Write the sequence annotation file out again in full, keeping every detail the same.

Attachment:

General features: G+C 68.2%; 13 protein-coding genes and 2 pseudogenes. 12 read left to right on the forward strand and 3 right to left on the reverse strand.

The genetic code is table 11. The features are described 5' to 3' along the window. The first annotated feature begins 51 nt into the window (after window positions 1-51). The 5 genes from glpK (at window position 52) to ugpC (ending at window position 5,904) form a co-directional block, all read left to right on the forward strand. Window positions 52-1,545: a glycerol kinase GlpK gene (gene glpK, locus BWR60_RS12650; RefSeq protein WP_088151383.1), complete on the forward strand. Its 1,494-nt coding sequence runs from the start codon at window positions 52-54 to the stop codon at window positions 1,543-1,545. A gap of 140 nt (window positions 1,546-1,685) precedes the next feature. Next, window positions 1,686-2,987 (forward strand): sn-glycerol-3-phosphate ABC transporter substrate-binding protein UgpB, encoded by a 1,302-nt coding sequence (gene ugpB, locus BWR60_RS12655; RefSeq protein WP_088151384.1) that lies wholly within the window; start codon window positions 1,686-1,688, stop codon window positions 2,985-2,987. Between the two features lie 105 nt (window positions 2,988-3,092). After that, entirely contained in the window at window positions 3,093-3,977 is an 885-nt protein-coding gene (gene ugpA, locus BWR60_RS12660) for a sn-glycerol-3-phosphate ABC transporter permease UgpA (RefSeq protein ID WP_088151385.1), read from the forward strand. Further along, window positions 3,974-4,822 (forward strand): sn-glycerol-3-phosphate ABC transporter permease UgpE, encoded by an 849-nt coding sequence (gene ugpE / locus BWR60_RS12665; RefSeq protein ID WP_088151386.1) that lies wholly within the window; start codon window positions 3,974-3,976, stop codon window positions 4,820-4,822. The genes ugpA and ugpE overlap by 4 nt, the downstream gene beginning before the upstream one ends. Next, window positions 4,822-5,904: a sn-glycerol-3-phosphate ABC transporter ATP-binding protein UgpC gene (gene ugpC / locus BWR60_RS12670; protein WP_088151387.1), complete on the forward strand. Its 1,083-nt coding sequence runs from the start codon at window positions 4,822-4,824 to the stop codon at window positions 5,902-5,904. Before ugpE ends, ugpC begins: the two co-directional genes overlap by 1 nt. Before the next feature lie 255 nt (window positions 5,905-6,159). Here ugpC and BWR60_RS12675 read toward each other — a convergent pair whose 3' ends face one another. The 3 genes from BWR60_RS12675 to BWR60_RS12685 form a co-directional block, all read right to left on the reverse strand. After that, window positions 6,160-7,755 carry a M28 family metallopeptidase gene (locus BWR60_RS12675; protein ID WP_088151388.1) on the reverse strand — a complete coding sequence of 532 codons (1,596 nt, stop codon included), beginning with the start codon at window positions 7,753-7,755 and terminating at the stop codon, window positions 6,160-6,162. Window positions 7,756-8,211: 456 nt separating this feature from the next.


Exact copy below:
General features: G+C 68.2%; 13 protein-coding genes and 2 pseudogenes. 12 read left to right on the forward strand and 3 right to left on the reverse strand.

The genetic code is table 11. The features are described 5' to 3' along the window. The first annotated feature begins 51 nt into the window (after window positions 1-51). The 5 genes from glpK (at window position 52) to ugpC (ending at window position 5,904) form a co-directional block, all read left to right on the forward strand. Window positions 52-1,545: a glycerol kinase GlpK gene (gene glpK, locus BWR60_RS12650; RefSeq protein WP_088151383.1), complete on the forward strand. Its 1,494-nt coding sequence runs from the start codon at window positions 52-54 to the stop codon at window positions 1,543-1,545. A gap of 140 nt (window positions 1,546-1,685) precedes the next feature. Next, window positions 1,686-2,987 (forward strand): sn-glycerol-3-phosphate ABC transporter substrate-binding protein UgpB, encoded by a 1,302-nt coding sequence (gene ugpB, locus BWR60_RS12655; RefSeq protein WP_088151384.1) that lies wholly within the window; start codon window positions 1,686-1,688, stop codon window positions 2,985-2,987. Between the two features lie 105 nt (window positions 2,988-3,092). After that, entirely contained in the window at window positions 3,093-3,977 is an 885-nt protein-coding gene (gene ugpA, locus BWR60_RS12660) for a sn-glycerol-3-phosphate ABC transporter permease UgpA (RefSeq protein ID WP_088151385.1), read from the forward strand. Further along, window positions 3,974-4,822 (forward strand): sn-glycerol-3-phosphate ABC transporter permease UgpE, encoded by an 849-nt coding sequence (gene ugpE / locus BWR60_RS12665; RefSeq protein ID WP_088151386.1) that lies wholly within the window; start codon window positions 3,974-3,976, stop codon window positions 4,820-4,822. The genes ugpA and ugpE overlap by 4 nt, the downstream gene beginning before the upstream one ends. Next, window positions 4,822-5,904: a sn-glycerol-3-phosphate ABC transporter ATP-binding protein UgpC gene (gene ugpC / locus BWR60_RS12670; protein WP_088151387.1), complete on the forward strand. Its 1,083-nt coding sequence runs from the start codon at window positions 4,822-4,824 to the stop codon at window positions 5,902-5,904. Before ugpE ends, ugpC begins: the two co-directional genes overlap by 1 nt. Before the next feature lie 255 nt (window positions 5,905-6,159). Here ugpC and BWR60_RS12675 read toward each other — a convergent pair whose 3' ends face one another. The 3 genes from BWR60_RS12675 to BWR60_RS12685 form a co-directional block, all read right to left on the reverse strand. After that, window positions 6,160-7,755 carry a M28 family metallopeptidase gene (locus BWR60_RS12675; protein ID WP_088151388.1) on the reverse strand — a complete coding sequence of 532 codons (1,596 nt, stop codon included), beginning with the start codon at window positions 7,753-7,755 and terminating at the stop codon, window positions 6,160-6,162. Window positions 7,756-8,211: 456 nt separating this feature from the next.